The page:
Sarah Lane Ritchie & Mark Harris: The most critical stage is developing a relationship with the JTF program officers. It is possible to apply successfully for funding from JTF out of the blue, but owing to the lengthy stage of the process it is much more straightforward to be in contact with them about ideas and feedback sooner rather than later. We have found that, as our relationship with JTF has developed over the years, the JTF program officers have been invaluable in providing advice and encouragement at every stage of the process.

Boz Czarnecki: And how often did you receive feedback from the John Templeton Foundation; how directly were you able to interact with the funder?

Sarah Lane Ritchie & Mark Harris: We have received honest feedback at every stage, since we interact directly with the JTF program officers (through face-to-face meetings, and over e-mail) regularly.

Boz Czarnecki: How valuable was your previous experience with the funder in this process?

Sarah Lane Ritchie & Mark Harris: Extremely valuable – it takes time to build up a relationship with the JTF program officers, and New College staff in the Science and Religion area have developed this over a number of years, through several grants. Of course, it helps that the JTF programme officers have been supportive and welcoming of our ideas in the first place.

Boz Czarnecki: What did you find particularly difficult or challenging when applying or at the post-award stage?

Sarah Lane Ritchie & Mark Harris: The main challenge we faced came soon after the award was made, when we had to kickstart a very complex project. The project supports a network of postdocs and mentors spread across 10 universities in Europe and the US. Organising the appointment of these postdocs, and supporting ongoing collaborative work between them involved a great deal of administrative work in the early months, considerably more than we had originally envisioned. Thankfully, University staff (e.g. Edinburgh Research Office) were enormously helpful throughout, and carried out a lot of the hard work themselves. We have now been able to appoint a project manager (using our project funds), who has helped enormously in ensuring that the project now runs more smoothly.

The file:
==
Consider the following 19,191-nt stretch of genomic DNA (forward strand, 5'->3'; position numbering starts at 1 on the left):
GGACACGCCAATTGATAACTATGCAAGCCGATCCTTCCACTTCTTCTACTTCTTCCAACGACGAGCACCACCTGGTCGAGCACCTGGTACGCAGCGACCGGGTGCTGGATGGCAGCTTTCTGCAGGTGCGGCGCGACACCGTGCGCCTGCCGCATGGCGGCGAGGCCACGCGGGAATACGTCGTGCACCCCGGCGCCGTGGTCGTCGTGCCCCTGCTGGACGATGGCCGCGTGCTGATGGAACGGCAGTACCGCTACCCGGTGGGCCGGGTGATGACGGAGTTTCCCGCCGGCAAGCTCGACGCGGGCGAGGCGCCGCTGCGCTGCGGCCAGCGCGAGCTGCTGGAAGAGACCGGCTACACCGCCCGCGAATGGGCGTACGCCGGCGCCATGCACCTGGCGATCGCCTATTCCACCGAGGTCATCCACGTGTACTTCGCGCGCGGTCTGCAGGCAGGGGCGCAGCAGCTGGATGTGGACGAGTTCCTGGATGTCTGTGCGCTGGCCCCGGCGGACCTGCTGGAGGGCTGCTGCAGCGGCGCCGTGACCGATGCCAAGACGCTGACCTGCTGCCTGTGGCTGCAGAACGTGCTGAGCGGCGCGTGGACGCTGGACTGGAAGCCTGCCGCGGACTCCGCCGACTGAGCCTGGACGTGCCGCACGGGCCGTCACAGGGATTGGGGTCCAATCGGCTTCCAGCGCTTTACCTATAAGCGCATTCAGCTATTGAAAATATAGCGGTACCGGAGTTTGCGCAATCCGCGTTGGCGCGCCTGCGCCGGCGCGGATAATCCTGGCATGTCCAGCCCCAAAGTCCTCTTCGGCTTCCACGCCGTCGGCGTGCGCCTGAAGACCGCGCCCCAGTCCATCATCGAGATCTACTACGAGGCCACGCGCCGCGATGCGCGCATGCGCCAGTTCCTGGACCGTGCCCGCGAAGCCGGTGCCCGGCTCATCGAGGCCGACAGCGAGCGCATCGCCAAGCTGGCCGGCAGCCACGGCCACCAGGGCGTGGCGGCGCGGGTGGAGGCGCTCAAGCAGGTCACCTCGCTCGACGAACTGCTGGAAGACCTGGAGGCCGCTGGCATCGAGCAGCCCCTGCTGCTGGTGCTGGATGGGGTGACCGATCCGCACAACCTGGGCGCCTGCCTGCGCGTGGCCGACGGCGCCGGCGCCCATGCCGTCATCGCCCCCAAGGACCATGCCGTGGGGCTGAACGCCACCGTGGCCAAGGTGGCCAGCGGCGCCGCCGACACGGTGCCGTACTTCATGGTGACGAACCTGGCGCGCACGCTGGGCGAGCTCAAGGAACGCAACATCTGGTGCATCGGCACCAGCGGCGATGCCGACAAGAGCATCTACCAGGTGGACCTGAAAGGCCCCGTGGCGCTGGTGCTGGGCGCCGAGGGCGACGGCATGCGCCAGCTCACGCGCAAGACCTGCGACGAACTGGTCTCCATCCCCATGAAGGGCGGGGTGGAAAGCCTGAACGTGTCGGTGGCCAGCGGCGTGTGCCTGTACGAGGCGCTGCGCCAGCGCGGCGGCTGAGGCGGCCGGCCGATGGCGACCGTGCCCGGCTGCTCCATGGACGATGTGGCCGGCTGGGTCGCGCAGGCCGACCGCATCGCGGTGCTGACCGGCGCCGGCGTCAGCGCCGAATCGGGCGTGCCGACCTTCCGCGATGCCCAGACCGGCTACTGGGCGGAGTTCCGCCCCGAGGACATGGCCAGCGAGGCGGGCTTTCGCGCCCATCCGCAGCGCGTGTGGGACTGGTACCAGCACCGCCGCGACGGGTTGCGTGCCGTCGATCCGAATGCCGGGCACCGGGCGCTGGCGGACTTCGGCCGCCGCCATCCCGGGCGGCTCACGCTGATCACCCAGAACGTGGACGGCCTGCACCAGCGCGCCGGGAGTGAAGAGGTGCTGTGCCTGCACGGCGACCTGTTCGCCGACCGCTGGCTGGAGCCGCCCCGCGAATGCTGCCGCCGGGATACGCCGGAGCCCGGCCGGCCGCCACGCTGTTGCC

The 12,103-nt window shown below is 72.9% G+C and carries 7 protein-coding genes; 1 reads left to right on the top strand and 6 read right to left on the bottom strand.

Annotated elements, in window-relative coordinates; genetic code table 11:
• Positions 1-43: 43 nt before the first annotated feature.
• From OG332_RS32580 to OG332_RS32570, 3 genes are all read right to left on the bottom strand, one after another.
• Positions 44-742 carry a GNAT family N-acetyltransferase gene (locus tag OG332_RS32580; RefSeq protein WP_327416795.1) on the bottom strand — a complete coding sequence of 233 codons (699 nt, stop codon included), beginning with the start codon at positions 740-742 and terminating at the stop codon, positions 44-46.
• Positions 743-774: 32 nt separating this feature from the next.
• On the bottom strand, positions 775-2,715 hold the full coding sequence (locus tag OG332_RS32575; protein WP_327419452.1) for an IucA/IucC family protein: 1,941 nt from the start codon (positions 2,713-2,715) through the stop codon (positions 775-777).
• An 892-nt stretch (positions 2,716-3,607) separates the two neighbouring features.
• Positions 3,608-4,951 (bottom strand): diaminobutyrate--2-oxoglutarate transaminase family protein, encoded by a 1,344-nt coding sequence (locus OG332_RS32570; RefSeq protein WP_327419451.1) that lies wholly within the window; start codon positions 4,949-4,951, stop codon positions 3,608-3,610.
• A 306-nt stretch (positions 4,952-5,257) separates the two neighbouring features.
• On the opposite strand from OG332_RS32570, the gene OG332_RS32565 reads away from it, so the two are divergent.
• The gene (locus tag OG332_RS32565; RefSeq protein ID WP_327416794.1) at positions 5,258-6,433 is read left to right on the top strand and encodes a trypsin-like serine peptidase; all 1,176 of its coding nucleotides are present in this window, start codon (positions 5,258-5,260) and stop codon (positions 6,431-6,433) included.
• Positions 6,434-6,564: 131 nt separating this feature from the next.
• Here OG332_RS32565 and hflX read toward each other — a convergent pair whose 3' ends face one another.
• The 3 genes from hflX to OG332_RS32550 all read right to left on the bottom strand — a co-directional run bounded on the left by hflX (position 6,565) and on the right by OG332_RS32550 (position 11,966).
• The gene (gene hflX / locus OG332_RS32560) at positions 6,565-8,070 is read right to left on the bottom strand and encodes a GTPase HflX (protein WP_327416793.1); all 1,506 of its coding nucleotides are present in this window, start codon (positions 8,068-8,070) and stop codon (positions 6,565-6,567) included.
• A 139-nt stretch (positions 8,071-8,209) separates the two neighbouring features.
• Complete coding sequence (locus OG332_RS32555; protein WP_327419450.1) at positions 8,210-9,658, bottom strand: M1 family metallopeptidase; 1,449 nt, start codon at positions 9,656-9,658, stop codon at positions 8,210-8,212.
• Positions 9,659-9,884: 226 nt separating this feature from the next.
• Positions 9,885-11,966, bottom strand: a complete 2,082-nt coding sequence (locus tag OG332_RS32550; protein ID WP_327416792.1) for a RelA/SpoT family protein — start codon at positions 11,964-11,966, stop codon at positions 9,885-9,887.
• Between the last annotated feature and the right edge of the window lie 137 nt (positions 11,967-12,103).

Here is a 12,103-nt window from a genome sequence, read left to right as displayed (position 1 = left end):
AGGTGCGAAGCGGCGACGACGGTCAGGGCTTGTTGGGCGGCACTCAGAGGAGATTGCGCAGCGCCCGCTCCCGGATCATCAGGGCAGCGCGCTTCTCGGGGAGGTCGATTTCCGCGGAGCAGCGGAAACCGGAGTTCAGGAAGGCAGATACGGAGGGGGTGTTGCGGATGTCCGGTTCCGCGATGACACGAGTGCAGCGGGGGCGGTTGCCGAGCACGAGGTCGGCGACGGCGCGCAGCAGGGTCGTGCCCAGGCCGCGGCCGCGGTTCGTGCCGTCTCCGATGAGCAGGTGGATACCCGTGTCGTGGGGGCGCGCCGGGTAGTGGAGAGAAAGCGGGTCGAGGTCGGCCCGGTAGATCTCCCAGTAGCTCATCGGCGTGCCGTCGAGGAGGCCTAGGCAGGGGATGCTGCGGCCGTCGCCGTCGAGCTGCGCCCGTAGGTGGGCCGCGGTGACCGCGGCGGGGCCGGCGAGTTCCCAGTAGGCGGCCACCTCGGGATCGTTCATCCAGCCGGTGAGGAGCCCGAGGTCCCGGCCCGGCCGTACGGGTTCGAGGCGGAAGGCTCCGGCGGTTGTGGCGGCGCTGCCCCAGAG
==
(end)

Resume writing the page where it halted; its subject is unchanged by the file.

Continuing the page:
Boz Czarnecki: Thank you very much for sharing these insights. One last question: What is your main piece of advice for researchers who are considering applying to JTF?

Sarah Lane Ritchie & Mark Harris: Speak to the programme officers about your ideas. They are very approachable and will give a no-nonsense answer about whether they think a potential project is feasible or not. If they find the idea attractive then they will often be happy to provide advice to help you develop it into a workable proposal.

Further information

John Templeton Foundation’s mission is to ‘support research on subjects ranging from complexity, evolution, and emergence to creativity, forgiveness, and free will’ and to do so through enabling ‘dialogue among scientists, philosophers, and theologians, as well as between such experts and the public at large.’

For further details, please visit the John Templeton Foundation website.

Contact the EU and International Team at Edinburgh Research Office to find out more about how we can support you with applying for international research funding.